Oregon State Archives, updated 14 July 2003.
[http://arcweb.sos.state.or.us/tm/home.htm]

This rich digital exhibit collects images of Oregon trademarks collected by the Secretary of State’s office between 1864 and 1965.  Flour, produce, salmon, dairy products, packaged foods, medicine, clothing, lumber, automotive products, music, liquor, and cigars are all highlighted. 

There are some truly curious items among the 174 included in the exhibit.  Some oddities I enjoyed are: Breakfast Dwarfies; a “web foot” illustration (it’s dated 1905 — perhaps this is something to do with the Lewis & Clark Exposition in the same year?); Sacajawea, an Oregon Perfume; and the delicious-looking Ice Cream Highball.



21 – murder in the marais
07.7.2005, 12:04 am
Filed under: fiction

Murder in the Marais / Cara Black.
New York, N.Y. : Soho Press, 1999.
[MCL call number: MYSTERY BLACK; six copies, no holds]

Murder in the Marais is the first in a series of novels. In this debut we meet Aimée Leduc and her partner, René Friant, private detectives who specialize in computer forensics and security. Despite this more or less unglamorous specialty, Aimée’s tendency to run into mysteries bigger and more dangerous than “how can we keep this data safe?” provides the storyline for this and later Leduc mysteries.

In the first pages of Murder in the Marais, Aimée is asked to break the code on a computer file, and deliver the results to an associate. Her prospective client, Soli Hecht, is old and weathered, and as it turns out he is a fighter from way back, having been a major player in the resistance to the Nazi occupation during the war, and a hunter of Nazi war criminals ever since. Aimée takes the job, and is drawn into a mystery of larger proportions than she anticipated, involving international trade agreements, old Nazis, life in Paris during the occupation, the ultimate fate of collaborators, and modern-day racist activism.

This is a complex story ranging through fifty years, with attention to the relationships within and between many different families and communities, and exposition of a broad slice of French and European political life. The mystery is set against the backdrop of Aimée’s life — her struggle with the death of her detective father in a bombing, her mixed feelings about her American mother (who walked away from the family when Aimée was a child), the anxiety with which she and René run their almost-financially-successful business, and other details bring richness to the novel.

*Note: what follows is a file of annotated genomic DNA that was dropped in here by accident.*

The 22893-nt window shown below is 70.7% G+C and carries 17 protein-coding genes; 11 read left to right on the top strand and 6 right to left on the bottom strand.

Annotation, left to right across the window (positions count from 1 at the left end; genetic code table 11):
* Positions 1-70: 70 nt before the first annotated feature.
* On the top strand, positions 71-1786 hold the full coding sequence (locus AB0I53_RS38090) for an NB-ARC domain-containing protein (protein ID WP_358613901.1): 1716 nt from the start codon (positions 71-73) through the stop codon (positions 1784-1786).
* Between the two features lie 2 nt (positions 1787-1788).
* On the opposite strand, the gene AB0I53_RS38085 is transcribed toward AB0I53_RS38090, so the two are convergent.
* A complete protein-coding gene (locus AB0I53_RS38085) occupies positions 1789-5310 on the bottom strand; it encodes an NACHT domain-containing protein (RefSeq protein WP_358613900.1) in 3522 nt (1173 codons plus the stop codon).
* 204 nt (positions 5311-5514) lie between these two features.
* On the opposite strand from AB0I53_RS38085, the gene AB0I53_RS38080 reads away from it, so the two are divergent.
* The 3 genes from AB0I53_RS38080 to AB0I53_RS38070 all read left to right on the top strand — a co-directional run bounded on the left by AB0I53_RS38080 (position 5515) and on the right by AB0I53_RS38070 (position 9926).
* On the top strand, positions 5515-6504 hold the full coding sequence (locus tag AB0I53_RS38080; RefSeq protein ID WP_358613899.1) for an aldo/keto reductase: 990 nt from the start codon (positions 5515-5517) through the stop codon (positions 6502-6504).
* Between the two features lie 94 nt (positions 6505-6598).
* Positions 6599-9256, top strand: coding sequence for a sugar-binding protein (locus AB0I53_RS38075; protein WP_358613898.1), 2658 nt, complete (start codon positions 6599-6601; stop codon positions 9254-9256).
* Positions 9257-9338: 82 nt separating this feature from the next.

Aimée Leduc solves more mysteries, gets in more fights, and has more adventures in four later novels: Murder in Belleville (New York : Soho Press, 2000), Murder in the Sentier (New York : Soho Press, c2002), Murder in the Bastille (New York : Soho Press, [2003]), and Murder in Clichy (New York : Soho Press, 2005). I was well-satisfied with the first books in this series, as mysteries and also as novels, but Murder in Clichy isn’t as good as the others. It comes too close to the hackneyed, formulaic dullness that the mystery genre has been so often faulted for. It’s still a decent book, but not a really great one.

So, my advice is, if Aimée’s story sounds interesting to you, read Murder in the Marais. If you’re really fascinated with her, continue on to the others in the series. If not, then I guess you can make your own decisions about how many of the series to read.



21 – white like me
07.7.2005, 12:03 am
Filed under: social sciences

White like me / Tim Wise.
Brooklyn, NY : [Berkeley, Calif.] : Soft Skull Press ; Distributed by Publishers Group West, c2005.
[MCL call number: 305.8 W813w 2005, two copies, seven holds]

Wise examines his whole life (all 36 years) through the lens of race and with an eye on the problems of white skin privilege. This is not a book of history, it is the story of one man’s experience and what he has chosen to do with it. Wise will not tell you where racism and white privilege come from, exactly, but he will tell you where he has found them, his observations about what they give and take away from white people’s lives, and what a compassionate white person ought to do about it all. He does this, I think, with an honest and a serious attempt at understanding his life context and how race has impacted it with compassion and intelligent, rational analysis.

Wise makes his points with stories. If you have seen him speak (which he does regularly, all over the country), his method and tone will be familiar to you. He talks about his youth and his travels, tells his family’s legends, and tells his own versions of their stories. All of this is done to show how whiteness and racism have affected Wise’s own life, and his particular family. What have they gained, what have they lost, how did they get to where they are, and what does it mean? This matters to Wise’s readers not because they are so infatuated with him or his family, but because the story he is telling is not an enigmatic story, it is just a regular story of an average white person in a normal white family in the United States. Even though White Like Me is not about you and your family, if you are white, it will be familiar.

For me, listening to Wise speak and reading the book produced much the same feeling — he impressed me as a very regular person with a very exceptional ability to see clearly through a set of subjects that our society works hard to obscure. He is plain-speaking, calm, and consistent. Your mother, your boss, your next-door neighbor, and the person in line in front of you in the grocery store would probably like him, and so would you. What Wise has to say is very hard for most white people to hear, but we need to hear it, and he is the right person to get his say said and listened to.